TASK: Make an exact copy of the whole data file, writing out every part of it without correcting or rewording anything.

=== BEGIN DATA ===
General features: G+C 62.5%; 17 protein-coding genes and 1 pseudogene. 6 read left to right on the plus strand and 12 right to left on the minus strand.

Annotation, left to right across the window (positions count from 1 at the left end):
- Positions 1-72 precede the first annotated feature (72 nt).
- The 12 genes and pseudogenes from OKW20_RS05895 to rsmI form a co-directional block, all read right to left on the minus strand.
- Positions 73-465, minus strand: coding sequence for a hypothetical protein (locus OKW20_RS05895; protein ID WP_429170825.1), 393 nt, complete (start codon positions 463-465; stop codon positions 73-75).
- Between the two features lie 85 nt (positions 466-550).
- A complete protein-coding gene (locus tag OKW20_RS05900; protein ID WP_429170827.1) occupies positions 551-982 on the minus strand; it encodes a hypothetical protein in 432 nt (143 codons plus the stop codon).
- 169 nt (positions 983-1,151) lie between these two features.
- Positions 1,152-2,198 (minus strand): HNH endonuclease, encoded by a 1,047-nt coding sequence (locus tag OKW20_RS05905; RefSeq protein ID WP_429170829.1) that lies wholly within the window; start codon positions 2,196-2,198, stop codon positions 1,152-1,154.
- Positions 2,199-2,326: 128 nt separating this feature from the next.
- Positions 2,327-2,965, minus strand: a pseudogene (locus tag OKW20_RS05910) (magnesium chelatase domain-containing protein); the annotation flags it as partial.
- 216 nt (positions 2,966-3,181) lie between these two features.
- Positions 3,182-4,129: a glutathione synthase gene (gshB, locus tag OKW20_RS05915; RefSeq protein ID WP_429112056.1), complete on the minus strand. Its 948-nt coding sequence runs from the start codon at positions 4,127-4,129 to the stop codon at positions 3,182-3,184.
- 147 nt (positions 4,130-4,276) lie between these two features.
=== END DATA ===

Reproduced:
General features: G+C 62.5%; 17 protein-coding genes and 1 pseudogene. 6 read left to right on the plus strand and 12 right to left on the minus strand.

Annotation, left to right across the window (positions count from 1 at the left end):
- Positions 1-72 precede the first annotated feature (72 nt).
- The 12 genes and pseudogenes from OKW20_RS05895 to rsmI form a co-directional block, all read right to left on the minus strand.
- Positions 73-465, minus strand: coding sequence for a hypothetical protein (locus OKW20_RS05895; protein ID WP_429170825.1), 393 nt, complete (start codon positions 463-465; stop codon positions 73-75).
- Between the two features lie 85 nt (positions 466-550).
- A complete protein-coding gene (locus tag OKW20_RS05900; protein ID WP_429170827.1) occupies positions 551-982 on the minus strand; it encodes a hypothetical protein in 432 nt (143 codons plus the stop codon).
- 169 nt (positions 983-1,151) lie between these two features.
- Positions 1,152-2,198 (minus strand): HNH endonuclease, encoded by a 1,047-nt coding sequence (locus tag OKW20_RS05905; RefSeq protein ID WP_429170829.1) that lies wholly within the window; start codon positions 2,196-2,198, stop codon positions 1,152-1,154.
- Positions 2,199-2,326: 128 nt separating this feature from the next.
- Positions 2,327-2,965, minus strand: a pseudogene (locus tag OKW20_RS05910) (magnesium chelatase domain-containing protein); the annotation flags it as partial.
- 216 nt (positions 2,966-3,181) lie between these two features.
- Positions 3,182-4,129: a glutathione synthase gene (gshB, locus tag OKW20_RS05915; RefSeq protein ID WP_429112056.1), complete on the minus strand. Its 948-nt coding sequence runs from the start codon at positions 4,127-4,129 to the stop codon at positions 3,182-3,184.
- 147 nt (positions 4,130-4,276) lie between these two features.